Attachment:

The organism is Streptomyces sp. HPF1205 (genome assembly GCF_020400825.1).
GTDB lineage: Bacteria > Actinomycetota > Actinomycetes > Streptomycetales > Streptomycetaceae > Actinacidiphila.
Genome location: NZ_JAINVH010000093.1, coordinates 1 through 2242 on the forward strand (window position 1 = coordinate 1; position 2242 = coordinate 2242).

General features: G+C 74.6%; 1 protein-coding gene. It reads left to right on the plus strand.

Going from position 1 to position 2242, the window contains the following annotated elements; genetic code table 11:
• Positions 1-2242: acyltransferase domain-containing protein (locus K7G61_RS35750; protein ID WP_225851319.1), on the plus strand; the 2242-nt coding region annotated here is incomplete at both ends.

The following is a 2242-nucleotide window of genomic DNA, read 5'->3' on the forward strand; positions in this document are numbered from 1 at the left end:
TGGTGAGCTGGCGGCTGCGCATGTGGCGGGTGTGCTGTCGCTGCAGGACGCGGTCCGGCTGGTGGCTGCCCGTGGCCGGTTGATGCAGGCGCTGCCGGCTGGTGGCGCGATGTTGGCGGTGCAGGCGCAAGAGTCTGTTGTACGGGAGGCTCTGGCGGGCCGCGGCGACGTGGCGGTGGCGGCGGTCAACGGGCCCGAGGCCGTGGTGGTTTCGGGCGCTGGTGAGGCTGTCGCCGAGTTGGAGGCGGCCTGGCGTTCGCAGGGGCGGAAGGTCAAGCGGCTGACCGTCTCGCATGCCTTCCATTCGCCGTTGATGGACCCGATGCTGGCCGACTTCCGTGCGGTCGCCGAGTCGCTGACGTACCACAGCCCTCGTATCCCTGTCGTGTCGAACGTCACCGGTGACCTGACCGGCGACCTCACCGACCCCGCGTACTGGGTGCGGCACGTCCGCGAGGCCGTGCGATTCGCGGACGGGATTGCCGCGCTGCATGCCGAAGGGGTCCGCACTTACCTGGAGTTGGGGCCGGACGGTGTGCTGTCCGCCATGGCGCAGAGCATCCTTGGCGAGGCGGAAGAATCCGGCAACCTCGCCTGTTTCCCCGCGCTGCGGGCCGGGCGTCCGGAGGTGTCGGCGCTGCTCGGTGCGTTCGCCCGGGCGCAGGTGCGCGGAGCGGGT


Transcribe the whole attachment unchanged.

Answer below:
The organism is Streptomyces sp. HPF1205 (genome assembly GCF_020400825.1).
GTDB lineage: Bacteria > Actinomycetota > Actinomycetes > Streptomycetales > Streptomycetaceae > Actinacidiphila.
Genome location: NZ_JAINVH010000093.1, coordinates 1 through 2242 on the forward strand (window position 1 = coordinate 1; position 2242 = coordinate 2242).

General features: G+C 74.6%; 1 protein-coding gene. It reads left to right on the plus strand.

Going from position 1 to position 2242, the window contains the following annotated elements; genetic code table 11:
• Positions 1-2242: acyltransferase domain-containing protein (locus K7G61_RS35750; protein ID WP_225851319.1), on the plus strand; the 2242-nt coding region annotated here is incomplete at both ends.

The following is a 2242-nucleotide window of genomic DNA, read 5'->3' on the forward strand; positions in this document are numbered from 1 at the left end:
TGGTGAGCTGGCGGCTGCGCATGTGGCGGGTGTGCTGTCGCTGCAGGACGCGGTCCGGCTGGTGGCTGCCCGTGGCCGGTTGATGCAGGCGCTGCCGGCTGGTGGCGCGATGTTGGCGGTGCAGGCGCAAGAGTCTGTTGTACGGGAGGCTCTGGCGGGCCGCGGCGACGTGGCGGTGGCGGCGGTCAACGGGCCCGAGGCCGTGGTGGTTTCGGGCGCTGGTGAGGCTGTCGCCGAGTTGGAGGCGGCCTGGCGTTCGCAGGGGCGGAAGGTCAAGCGGCTGACCGTCTCGCATGCCTTCCATTCGCCGTTGATGGACCCGATGCTGGCCGACTTCCGTGCGGTCGCCGAGTCGCTGACGTACCACAGCCCTCGTATCCCTGTCGTGTCGAACGTCACCGGTGACCTGACCGGCGACCTCACCGACCCCGCGTACTGGGTGCGGCACGTCCGCGAGGCCGTGCGATTCGCGGACGGGATTGCCGCGCTGCATGCCGAAGGGGTCCGCACTTACCTGGAGTTGGGGCCGGACGGTGTGCTGTCCGCCATGGCGCAGAGCATCCTTGGCGAGGCGGAAGAATCCGGCAACCTCGCCTGTTTCCCCGCGCTGCGGGCCGGGCGTCCGGAGGTGTCGGCGCTGCTCGGTGCGTTCGCCCGGGCGCAGGTGCGCGGAGCGGGT